IDEAS home Printed from https://ideas.repec.org/p/fgv/eesptd/305.html
   My bibliography  Save this paper

A time-varying markov-switching model for economic growth

Author

Listed:
  • Morier, Bruno
  • Teles, Vladimir Kuhl

Abstract

This paper investigates economic growth’s pattern of variation across and within countries using a Time-Varying Transition Matrix Markov-Switching Approach. The model developed follows the approach of Pritchett (2003) and explains the dynamics of growth based on a collection of different states, each of which has a sub-model and a growth pattern, by which countries oscillate over time. The transition matrix among the different states varies over time, depending on the conditioning variables of each country, with a linear dynamic for each state. We develop a generalization of the Diebold’s EM Algorithm and estimate an example model in a panel with a transition matrix conditioned on the quality of the institutions and the level of investment. We found three states of growth: stable growth, miraculous growth, and stagnation. The results show that the quality of the institutions is an important determinant of long-term growth, whereas the level of investment has varying roles in that it contributes positively in countries with high-quality institutions but is of little relevance in countries with medium- or poor-quality institutions.

Suggested Citation

  • Morier, Bruno & Teles, Vladimir Kuhl, 2011. "A time-varying markov-switching model for economic growth," Textos para discussão 305, FGV/EESP - Escola de Economia de São Paulo, Getulio Vargas Foundation (Brazil).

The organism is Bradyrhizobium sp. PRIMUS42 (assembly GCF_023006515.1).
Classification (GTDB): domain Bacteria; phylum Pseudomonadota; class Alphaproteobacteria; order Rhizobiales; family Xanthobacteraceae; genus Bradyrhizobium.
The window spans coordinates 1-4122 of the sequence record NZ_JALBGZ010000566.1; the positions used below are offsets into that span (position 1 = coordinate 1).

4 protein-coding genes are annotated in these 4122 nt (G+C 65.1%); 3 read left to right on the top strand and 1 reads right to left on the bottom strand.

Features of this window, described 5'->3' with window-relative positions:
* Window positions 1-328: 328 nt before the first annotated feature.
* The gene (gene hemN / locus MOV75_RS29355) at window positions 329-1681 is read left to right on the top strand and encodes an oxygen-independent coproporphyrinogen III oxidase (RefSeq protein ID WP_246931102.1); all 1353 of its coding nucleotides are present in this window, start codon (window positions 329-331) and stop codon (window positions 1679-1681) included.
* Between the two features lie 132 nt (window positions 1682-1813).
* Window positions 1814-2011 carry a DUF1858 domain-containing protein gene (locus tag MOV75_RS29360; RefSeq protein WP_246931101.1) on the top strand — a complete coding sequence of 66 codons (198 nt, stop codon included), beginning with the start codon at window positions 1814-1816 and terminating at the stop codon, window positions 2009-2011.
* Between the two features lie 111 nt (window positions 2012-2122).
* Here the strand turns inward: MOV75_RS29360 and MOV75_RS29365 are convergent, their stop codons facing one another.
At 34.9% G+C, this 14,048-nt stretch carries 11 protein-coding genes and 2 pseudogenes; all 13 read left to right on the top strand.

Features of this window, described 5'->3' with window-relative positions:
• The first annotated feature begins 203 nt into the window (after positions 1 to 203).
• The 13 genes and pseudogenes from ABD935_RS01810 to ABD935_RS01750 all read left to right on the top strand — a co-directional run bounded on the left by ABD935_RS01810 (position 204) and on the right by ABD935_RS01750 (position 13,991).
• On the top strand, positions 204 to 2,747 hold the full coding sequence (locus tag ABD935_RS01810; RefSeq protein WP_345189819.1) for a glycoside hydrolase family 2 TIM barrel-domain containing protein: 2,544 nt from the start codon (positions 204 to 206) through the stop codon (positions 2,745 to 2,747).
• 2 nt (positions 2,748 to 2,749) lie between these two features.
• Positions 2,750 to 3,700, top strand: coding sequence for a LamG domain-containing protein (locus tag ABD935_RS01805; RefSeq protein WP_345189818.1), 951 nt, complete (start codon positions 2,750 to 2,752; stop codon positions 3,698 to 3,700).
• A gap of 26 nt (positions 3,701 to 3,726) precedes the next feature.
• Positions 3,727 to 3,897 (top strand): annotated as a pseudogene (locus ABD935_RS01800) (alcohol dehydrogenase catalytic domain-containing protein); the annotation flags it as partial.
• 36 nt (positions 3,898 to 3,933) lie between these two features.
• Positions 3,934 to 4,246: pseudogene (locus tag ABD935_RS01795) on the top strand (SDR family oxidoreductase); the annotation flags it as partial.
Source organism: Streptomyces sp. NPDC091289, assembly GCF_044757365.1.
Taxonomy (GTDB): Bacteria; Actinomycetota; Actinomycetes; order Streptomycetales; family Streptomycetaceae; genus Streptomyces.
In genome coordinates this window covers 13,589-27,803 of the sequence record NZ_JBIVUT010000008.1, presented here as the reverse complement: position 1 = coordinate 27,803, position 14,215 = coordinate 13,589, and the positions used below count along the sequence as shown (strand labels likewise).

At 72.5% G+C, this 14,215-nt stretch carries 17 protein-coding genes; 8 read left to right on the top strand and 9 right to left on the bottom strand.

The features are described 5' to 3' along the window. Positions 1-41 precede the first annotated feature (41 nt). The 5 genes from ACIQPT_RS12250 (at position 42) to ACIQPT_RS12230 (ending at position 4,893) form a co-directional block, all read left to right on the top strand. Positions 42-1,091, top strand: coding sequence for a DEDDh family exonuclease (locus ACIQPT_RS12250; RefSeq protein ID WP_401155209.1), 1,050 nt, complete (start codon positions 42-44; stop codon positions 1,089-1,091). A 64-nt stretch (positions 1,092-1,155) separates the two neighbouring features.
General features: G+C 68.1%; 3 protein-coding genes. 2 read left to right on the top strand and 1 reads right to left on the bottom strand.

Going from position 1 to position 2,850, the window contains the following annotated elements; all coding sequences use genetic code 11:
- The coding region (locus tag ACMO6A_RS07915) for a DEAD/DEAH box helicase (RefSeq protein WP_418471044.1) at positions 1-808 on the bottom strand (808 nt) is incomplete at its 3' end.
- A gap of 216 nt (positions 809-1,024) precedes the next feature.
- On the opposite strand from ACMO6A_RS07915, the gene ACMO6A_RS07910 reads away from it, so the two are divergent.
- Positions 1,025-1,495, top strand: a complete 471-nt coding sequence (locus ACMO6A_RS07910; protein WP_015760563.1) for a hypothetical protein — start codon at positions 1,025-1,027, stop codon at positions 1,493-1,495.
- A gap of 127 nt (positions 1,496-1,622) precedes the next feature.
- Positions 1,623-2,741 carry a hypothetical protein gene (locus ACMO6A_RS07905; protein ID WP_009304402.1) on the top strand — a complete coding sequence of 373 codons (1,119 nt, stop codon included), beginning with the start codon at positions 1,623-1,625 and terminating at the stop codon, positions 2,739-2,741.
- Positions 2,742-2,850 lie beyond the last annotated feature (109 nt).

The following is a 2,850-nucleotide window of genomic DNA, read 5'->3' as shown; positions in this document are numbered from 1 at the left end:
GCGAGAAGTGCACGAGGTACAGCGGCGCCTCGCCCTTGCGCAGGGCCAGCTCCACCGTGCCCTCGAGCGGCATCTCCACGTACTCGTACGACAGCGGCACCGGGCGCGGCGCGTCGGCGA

• Handle: RePEc:fgv:eesptd:305
    as

    Download full text from publisher

    File URL: http://bibliotecadigital.fgv.br/dspace/bitstream/10438/8797/1/TD%20305%20-%20Bruno%20Morier%20e%20Vladimir%20Kuhl%20Teles.pdf
    Download Restriction: no

    Other versions of this item:

    References listed on IDEAS

    as
    1. Robert E. Hall & Charles I. Jones, 1999. "Why do Some Countries Produce So Much More Output Per Worker than Others?," The Quarterly Journal of Economics, Oxford University Press, vol. 114(1), pages 83-116.
    2. Marco Alfo & Giovanni Trovato & Robert J. Waldmann, 2008. "Testing for country heterogeneity in growth models using a finite mixture approach," Journal of Applied Econometrics, John Wiley & Sons, Ltd., vol. 23(4), pages 487-514.
    3. Ruud, Paul A., 1991. "Extensions of estimation methods using the EM algorithm," Journal of Econometrics, Elsevier, vol. 49(3), pages 305-341, September.
    4. Easterly, William & Kremer, Michael & Pritchett, Lant & Summers, Lawrence H., 1993. "Good policy or good luck?: Country growth performance and temporary shocks," Journal of Monetary Economics, Elsevier, vol. 32(3), pages 459-483, December.
    5. Romain Wacziarg & Karen Horn Welch, 2008. "Trade Liberalization and Growth: New Evidence," World Bank Economic Review, World Bank Group, vol. 22(2), pages 187-231, June.
    6. Chih Ming Tan, 2010. "No one true path: uncovering the interplay between geography, institutions, and fractionalization in economic development," Journal of Applied Econometrics, John Wiley & Sons, Ltd., vol. 25(7), pages 1100-1127, November/.
    7. Desdoigts, Alain, 1999. "Patterns of Economic Development and the Formation of Clubs," Journal of Economic Growth, Springer, vol. 4(3), pages 305-330, September.
    8. Ricardo Hausmann & Lant Pritchett & Dani Rodrik, 2005. "Growth Accelerations," Journal of Economic Growth, Springer, vol. 10(4), pages 303-329, December.
    9. Jerzmanowski, Michal, 2006. "Empirics of hills, plateaus, mountains and plains: A Markov-switching approach to growth," Journal of Development Economics, Elsevier, vol. 81(2), pages 357-385, December.
    10. Durlauf, Steven N & Johnson, Paul A, 1995. "Multiple Regimes and Cross-Country Growth Behaviour," Journal of Applied Econometrics, John Wiley & Sons, Ltd., vol. 10(4), pages 365-384, Oct.-Dec..
    11. Winford H. Masanjala & Chris Papageorgiou, 2004. "The Solow model with CES technology: nonlinearities and parameter heterogeneity," Journal of Applied Econometrics, John Wiley & Sons, Ltd., vol. 19(2), pages 171-201.
    12. Fabio Canova, 2004. "Testing for Convergence Clubs in Income Per Capita: A Predictive Density Approach," International Economic Review, Department of Economics, University of Pennsylvania and Osaka University Institute of Social and Economic Research Association, vol. 45(1), pages 49-77, February.